While Janet Yellen delivered a lukewarm speech on employment figures that left the markets wondering what kind of rate policy the Fed might implement, Draghi called for urgent action by Goverments to redress the Eurozone economy. He drew a dismal picture pointing to the combined risk of stagnation and plummeting inflation levels. His blunt acknowledgement that the bold monetary measures put in force recently had failed to curb the downwards trend, astonished the markets and prompted a sharp fall of the Euro.
Investors are discounting an early triggering by ECB of a massive asset buying plan. Yet, Draghi carefully avoided to take that move for granted. Instead, he advocated a flexible approach to budgetary discipline, coupled with serious efforts to implement structural adjustment measures. In other words, he emphasised the need for fiscal policy to support monetary loosening in tackling the current recessionary spell.
His words bring staunch support for Renzi’s resolute drive for a growth-aimed policy mix. They are also bound to comfort the French government, struggling painfully with a deeply entrenched public deficit gap as growth fails to materialise. While it seems likely that extra time will be provided for countries unable to meet their targets, fiscal restraint will prevail. Germany and other budgetary zealots will refuse to do away with a discipline they regard as the cornerstone for economic stability.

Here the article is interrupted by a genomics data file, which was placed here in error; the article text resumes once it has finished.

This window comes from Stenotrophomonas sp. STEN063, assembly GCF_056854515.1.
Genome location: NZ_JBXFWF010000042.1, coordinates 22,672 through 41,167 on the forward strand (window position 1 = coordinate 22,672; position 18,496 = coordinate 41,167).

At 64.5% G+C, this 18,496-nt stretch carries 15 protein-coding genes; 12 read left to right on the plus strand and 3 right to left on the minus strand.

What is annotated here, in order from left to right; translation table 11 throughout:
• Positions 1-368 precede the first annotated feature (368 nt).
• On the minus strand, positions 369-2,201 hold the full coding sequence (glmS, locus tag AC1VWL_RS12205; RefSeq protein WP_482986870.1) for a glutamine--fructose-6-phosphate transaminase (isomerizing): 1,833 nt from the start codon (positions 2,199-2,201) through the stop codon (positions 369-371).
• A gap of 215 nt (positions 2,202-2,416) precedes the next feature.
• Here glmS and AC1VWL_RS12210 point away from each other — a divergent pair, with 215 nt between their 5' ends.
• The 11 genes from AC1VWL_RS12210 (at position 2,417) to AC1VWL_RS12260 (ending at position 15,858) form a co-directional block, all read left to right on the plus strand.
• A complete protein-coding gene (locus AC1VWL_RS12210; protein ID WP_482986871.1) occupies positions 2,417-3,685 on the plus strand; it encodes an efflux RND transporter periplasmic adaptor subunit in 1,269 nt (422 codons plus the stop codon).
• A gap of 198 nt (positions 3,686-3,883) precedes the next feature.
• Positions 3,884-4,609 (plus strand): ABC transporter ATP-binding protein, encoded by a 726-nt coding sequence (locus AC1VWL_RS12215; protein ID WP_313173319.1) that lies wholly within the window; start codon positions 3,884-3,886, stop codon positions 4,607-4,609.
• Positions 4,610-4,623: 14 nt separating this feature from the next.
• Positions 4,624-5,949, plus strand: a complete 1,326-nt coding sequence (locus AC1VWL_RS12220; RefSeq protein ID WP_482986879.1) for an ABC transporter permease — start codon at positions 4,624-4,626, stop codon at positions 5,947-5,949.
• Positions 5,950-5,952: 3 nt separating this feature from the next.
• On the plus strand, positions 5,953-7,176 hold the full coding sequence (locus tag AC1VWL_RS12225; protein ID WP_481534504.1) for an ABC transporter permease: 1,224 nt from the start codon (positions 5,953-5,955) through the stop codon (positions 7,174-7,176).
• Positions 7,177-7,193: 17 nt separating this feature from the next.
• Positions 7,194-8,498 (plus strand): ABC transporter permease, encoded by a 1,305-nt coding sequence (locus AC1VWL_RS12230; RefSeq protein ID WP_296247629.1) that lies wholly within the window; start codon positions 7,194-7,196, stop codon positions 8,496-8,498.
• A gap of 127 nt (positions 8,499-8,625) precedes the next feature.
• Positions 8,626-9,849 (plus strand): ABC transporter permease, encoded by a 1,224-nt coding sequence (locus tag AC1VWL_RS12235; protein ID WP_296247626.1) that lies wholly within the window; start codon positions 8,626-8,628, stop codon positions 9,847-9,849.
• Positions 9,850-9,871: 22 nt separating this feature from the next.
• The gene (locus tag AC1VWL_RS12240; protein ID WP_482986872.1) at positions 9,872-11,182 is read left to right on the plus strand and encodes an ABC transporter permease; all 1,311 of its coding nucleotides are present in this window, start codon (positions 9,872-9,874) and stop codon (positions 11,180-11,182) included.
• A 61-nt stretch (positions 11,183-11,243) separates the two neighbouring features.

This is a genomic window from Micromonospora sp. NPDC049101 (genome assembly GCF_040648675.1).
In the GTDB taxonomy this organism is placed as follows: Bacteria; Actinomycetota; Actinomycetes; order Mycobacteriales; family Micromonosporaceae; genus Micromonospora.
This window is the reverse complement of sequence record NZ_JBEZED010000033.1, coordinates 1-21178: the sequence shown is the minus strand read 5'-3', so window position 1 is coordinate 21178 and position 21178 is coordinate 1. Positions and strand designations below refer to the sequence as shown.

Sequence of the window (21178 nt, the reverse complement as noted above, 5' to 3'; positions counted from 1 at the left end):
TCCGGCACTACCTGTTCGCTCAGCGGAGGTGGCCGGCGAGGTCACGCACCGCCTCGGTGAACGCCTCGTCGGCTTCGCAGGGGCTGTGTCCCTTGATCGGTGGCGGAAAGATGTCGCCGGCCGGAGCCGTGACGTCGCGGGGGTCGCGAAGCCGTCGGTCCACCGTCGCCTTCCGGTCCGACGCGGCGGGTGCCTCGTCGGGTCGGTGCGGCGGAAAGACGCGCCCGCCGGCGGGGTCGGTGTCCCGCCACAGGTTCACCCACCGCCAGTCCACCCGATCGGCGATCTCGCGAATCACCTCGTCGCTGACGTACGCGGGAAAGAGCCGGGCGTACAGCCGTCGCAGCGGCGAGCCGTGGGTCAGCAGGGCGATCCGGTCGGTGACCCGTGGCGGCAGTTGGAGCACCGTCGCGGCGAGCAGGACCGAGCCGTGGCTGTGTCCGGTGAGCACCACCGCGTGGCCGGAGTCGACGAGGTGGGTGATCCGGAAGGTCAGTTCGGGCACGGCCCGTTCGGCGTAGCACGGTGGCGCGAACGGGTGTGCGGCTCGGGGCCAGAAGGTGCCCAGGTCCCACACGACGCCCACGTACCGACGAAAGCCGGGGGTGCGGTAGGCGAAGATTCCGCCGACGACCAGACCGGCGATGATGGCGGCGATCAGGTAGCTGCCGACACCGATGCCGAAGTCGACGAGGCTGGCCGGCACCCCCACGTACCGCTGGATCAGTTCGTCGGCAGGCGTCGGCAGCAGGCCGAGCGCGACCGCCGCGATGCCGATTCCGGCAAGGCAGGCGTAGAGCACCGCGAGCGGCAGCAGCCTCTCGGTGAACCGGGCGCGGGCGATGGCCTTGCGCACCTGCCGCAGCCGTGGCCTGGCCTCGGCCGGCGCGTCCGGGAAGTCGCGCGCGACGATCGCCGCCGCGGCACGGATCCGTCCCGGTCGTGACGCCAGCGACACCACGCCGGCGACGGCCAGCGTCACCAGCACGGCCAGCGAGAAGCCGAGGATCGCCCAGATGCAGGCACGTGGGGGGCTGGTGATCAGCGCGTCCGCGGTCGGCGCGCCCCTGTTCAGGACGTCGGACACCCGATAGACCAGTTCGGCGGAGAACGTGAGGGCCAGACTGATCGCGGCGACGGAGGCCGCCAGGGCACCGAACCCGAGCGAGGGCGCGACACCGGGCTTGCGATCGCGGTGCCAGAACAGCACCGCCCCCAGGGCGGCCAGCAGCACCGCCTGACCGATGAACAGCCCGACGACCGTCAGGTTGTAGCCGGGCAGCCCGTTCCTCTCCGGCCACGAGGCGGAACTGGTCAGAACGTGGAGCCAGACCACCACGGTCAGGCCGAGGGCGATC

Don’t expect any deviation from the current path towards fiscal virtue. So long as core Eurozone countries maintain a balanced budget regardless of the grim growth prospects, others will be forced to follow suit. Only the ECB is able to stimulate expenditure and avoid stagflation. Draghi has to stand up to his own diagnosis. If he believes the serious outlook needs urgent remedies, he should act on his own, instead of placing the onus on Governments. The sooner he implements a broadbase asset buying plan, thus alleviating public and private liabilities and fostering expenditure, the better.